London ‘work permits’ are a possibility, says mayor



Khan wants to ensure the capital can retain talent post-Brexit, while the government insists Scotland will not receive any special power over migration

The London mayor’s office is planning to create a London work permit, following concerns that employees and businesses will flee the capital after Britain leaves the EU.

Mayor Sadiq Khan said that a group of business representatives were working on a model to ensure London organisations will continue to be able to recruit and attract talent, he told Sky News recently.

He said: “We are talking to business leaders, businesses [and] business representatives to see what we can do to make sure London doesn’t lose out on the talent, the innovation the partnership that has let us be the greatest city in the world.

“The good news is the government gets it. The good news is in all the conversations I’ve had with members of the government, from the chancellor to the Brexit secretary to the foreign secretary and others in government, I think they get it.”

Khan has discussed plans with chancellor Philip Hammond, Brexit secretary David Davis and foreign secretary Boris Johnson. He will soon meet with prime minister Theresa May to discuss the proposal further. “The government recognises it is in nobody’s interests for us to get a bad deal with the EU,” he added.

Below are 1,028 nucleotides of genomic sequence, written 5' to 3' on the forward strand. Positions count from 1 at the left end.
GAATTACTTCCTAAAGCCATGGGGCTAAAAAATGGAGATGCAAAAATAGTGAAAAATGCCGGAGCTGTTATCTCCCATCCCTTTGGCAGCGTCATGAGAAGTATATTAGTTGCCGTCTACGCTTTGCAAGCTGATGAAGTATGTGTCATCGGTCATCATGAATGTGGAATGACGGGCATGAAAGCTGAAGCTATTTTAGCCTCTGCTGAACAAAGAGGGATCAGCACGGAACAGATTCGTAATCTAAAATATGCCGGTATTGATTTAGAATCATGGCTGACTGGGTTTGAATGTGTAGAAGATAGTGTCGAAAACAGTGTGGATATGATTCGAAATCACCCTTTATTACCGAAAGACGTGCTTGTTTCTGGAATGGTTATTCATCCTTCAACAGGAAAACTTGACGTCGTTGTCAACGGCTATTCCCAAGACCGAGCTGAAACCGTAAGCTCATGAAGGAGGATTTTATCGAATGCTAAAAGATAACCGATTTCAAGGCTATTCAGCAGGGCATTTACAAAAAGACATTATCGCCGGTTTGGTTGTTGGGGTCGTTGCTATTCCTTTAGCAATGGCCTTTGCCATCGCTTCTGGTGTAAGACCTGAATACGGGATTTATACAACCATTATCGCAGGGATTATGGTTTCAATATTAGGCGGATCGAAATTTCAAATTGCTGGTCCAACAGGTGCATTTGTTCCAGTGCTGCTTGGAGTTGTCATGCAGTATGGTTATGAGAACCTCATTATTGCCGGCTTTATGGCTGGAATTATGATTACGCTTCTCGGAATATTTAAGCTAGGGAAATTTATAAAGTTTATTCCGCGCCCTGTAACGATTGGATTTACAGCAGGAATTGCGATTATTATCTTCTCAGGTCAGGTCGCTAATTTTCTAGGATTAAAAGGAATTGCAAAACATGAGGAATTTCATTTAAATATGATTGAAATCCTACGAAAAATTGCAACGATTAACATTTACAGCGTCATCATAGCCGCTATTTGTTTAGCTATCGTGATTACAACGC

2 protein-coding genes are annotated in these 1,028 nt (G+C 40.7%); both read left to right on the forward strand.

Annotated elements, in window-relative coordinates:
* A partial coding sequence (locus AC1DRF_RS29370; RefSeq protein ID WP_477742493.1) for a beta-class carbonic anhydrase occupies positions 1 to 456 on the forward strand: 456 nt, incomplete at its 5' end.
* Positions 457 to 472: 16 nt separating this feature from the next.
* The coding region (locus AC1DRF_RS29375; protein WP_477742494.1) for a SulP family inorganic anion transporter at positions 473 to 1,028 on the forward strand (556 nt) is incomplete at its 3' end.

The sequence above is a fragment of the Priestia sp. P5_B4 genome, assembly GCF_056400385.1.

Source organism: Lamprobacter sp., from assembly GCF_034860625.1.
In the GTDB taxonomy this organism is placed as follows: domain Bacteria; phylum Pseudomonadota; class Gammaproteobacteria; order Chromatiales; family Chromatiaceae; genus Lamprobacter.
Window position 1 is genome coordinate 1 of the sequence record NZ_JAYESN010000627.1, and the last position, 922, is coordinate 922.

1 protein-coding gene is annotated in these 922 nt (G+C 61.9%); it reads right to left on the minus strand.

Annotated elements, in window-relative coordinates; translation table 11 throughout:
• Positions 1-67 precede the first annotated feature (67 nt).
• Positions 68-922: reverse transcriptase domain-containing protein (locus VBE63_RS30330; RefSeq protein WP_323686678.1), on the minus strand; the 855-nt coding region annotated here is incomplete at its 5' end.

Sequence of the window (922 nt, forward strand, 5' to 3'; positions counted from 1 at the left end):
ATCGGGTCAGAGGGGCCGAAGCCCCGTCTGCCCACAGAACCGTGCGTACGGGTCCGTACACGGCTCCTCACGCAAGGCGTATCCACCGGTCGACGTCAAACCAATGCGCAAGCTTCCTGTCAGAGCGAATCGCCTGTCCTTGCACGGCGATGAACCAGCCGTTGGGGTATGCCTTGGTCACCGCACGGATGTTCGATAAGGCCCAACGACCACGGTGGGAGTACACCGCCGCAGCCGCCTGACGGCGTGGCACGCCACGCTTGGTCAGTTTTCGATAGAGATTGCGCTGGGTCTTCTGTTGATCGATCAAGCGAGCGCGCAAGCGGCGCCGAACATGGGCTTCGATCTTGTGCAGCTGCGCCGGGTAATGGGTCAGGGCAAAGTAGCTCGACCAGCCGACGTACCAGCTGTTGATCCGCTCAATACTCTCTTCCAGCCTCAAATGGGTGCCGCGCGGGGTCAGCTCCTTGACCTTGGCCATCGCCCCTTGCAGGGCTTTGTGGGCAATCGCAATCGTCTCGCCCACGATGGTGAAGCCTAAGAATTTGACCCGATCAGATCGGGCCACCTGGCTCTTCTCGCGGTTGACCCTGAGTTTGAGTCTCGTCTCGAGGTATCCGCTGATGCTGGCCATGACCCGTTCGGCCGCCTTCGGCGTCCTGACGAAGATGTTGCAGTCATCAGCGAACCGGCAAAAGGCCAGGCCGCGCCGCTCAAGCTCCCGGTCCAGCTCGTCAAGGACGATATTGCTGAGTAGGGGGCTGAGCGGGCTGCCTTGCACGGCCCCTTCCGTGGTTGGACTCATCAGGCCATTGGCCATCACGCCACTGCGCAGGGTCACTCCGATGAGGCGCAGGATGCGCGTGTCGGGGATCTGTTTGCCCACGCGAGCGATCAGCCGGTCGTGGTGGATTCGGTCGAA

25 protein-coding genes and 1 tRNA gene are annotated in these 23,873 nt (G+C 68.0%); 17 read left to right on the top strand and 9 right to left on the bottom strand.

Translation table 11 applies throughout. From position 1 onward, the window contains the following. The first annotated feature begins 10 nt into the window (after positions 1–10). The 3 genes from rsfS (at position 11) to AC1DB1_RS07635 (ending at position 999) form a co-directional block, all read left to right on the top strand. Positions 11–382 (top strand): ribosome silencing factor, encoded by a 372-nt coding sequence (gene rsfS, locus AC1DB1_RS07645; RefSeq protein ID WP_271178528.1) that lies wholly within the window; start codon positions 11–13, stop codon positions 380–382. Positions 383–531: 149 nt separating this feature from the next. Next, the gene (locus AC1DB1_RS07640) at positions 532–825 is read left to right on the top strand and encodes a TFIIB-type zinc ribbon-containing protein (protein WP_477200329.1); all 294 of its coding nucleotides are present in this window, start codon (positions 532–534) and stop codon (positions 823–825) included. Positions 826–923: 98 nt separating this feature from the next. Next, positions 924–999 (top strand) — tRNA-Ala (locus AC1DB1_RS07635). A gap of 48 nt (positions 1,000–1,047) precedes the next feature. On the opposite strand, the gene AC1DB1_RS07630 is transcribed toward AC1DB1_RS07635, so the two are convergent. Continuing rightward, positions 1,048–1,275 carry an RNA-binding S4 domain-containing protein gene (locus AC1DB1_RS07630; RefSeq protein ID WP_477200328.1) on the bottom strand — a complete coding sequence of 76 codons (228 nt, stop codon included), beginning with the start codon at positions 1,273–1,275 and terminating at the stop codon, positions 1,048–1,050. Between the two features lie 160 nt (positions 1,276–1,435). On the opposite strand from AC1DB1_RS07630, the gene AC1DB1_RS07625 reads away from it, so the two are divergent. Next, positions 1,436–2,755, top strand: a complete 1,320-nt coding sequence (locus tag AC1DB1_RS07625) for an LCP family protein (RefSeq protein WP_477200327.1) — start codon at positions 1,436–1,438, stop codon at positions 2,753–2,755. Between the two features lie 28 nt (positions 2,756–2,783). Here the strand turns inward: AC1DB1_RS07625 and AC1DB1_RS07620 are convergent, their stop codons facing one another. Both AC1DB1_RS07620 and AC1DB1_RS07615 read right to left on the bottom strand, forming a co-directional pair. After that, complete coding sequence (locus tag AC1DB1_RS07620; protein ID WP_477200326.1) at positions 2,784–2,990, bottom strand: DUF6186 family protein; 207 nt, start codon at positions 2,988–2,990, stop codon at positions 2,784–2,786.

Meanwhile, it’s emerged that Scotland will not receive any special power over migration. Separate controls would harm the integrity of the UK system, said immigration minister Robert Goodwill.

He said that applying different immigration rules to different parts of the UK would complicate the immigration system, “harming its integrity, and cause confusion for applicants and difficulties for employers who need the flexibility to deploy their staff to other parts of the UK.”

Scottish first minister Nicola Sturgeon has previously said that avoiding limits on migration is crucial for Scotland to address the skills gap in its workforce and its ageing population. There are around 173,000 EU citizens living in Scotland, so imposing migration restrictions could result in a rise in skills shortages and a fall in productivity.

Most of the country’s population growth is based on inward migration, said Alasdair Allan, the Scottish government’s Europe minister: “That is why we need the UK government to deliver an immigration system that meets Scotland’s needs because we depend so heavily on new Scots to support our economy and our communities.”

The chancellor has already insisted that skilled professionals, including bankers, will be able to move to the UK from the EU after article 50 is invoked. However, the Migration Advisory Committee is considering a policy that requires low-skilled EU nationals to apply for work permits to stay in the UK.

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